Strangely they've known where we are going most of the time even when we haven't told them.

In public although the president has invited us for tea (an invitation repeated publicly by other public officials) it is clear after exhaustive follow-up phone calls this is not a genuine invitation.

The government has tried to exclude us from CHOGM press conferences and were it not for a few robust and key officials doing their jobs we would have been prevented from asking questions of the figures leading this summit.

Chogm and the commonwealth's three key themes remember are democracy, open government, and the rule of law.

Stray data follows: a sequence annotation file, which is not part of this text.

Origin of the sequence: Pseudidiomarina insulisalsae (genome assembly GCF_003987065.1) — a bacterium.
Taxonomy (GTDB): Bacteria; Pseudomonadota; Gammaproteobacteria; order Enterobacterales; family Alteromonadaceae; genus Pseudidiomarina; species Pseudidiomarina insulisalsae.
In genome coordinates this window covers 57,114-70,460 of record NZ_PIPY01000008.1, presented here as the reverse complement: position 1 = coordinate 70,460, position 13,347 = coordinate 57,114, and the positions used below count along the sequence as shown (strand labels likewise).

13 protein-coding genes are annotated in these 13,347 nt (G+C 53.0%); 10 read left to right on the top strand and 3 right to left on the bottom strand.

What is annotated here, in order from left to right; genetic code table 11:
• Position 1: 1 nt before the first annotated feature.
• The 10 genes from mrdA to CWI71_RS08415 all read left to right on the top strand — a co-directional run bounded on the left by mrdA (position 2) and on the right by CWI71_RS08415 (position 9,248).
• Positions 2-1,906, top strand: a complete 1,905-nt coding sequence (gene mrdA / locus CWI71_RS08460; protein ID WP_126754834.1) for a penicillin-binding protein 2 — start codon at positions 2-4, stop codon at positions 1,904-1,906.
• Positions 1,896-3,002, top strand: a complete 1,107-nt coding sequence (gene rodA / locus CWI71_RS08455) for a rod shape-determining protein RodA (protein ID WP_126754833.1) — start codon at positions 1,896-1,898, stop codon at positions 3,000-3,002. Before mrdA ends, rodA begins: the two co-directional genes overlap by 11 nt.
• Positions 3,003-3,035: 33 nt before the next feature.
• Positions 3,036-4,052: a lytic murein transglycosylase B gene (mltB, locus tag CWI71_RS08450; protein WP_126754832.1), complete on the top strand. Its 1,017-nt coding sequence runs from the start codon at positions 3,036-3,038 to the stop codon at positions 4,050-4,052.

Monitored by security services

We have been followed everywhere by people we are reliably informed are intelligence, on foot, motorbike, motor rickshaw and in mostly, for some uniform reason, silver hatchback cars.

Our phones and laptops have been monitored, our hotel was under instructions to tell the authorities every time we left, and it has been made clear to us by those who have bravely wanted to meet that many of them are then spoken to themselves.

We were tailed by up to four vehicles, and when we stopped to film the scene of a Tamil Tiger terror attack in 1996, our crew had rocks hurled at them by people we believe to be members of the security services.

During the afternoon we received a number of warning phone calls from inside and outside Sri Lanka that the situation was highly dangerous for us.

Finally this morning at 6.20am at least six burly men knocked on my hotel door. It was an intimidating experience. People often get visits in this country and are bundled off in white vans never to be seen again.